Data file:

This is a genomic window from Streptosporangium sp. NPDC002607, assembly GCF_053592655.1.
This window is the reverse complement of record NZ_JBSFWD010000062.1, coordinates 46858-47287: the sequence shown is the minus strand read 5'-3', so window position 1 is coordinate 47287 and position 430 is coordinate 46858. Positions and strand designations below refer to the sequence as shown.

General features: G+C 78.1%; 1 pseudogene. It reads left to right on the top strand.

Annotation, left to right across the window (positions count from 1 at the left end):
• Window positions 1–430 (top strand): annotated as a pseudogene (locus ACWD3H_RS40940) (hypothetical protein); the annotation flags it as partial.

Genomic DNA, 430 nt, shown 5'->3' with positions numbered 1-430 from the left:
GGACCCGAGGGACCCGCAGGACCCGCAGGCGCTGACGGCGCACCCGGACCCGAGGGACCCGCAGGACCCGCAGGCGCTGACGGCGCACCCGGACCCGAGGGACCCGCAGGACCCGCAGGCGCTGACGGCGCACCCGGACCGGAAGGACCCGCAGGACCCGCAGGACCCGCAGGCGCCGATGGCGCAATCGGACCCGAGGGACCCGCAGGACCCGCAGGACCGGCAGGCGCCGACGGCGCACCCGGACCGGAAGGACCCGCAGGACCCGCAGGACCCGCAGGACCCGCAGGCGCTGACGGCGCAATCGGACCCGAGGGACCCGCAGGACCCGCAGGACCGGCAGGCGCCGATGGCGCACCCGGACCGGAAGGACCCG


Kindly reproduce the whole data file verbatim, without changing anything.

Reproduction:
This is a genomic window from Streptosporangium sp. NPDC002607, assembly GCF_053592655.1.
This window is the reverse complement of record NZ_JBSFWD010000062.1, coordinates 46858-47287: the sequence shown is the minus strand read 5'-3', so window position 1 is coordinate 47287 and position 430 is coordinate 46858. Positions and strand designations below refer to the sequence as shown.

General features: G+C 78.1%; 1 pseudogene. It reads left to right on the top strand.

Annotation, left to right across the window (positions count from 1 at the left end):
• Window positions 1–430 (top strand): annotated as a pseudogene (locus ACWD3H_RS40940) (hypothetical protein); the annotation flags it as partial.

Genomic DNA, 430 nt, shown 5'->3' with positions numbered 1-430 from the left:
GGACCCGAGGGACCCGCAGGACCCGCAGGCGCTGACGGCGCACCCGGACCCGAGGGACCCGCAGGACCCGCAGGCGCTGACGGCGCACCCGGACCCGAGGGACCCGCAGGACCCGCAGGCGCTGACGGCGCACCCGGACCGGAAGGACCCGCAGGACCCGCAGGACCCGCAGGCGCCGATGGCGCAATCGGACCCGAGGGACCCGCAGGACCCGCAGGACCGGCAGGCGCCGACGGCGCACCCGGACCGGAAGGACCCGCAGGACCCGCAGGACCCGCAGGACCCGCAGGCGCTGACGGCGCAATCGGACCCGAGGGACCCGCAGGACCCGCAGGACCGGCAGGCGCCGATGGCGCACCCGGACCGGAAGGACCCG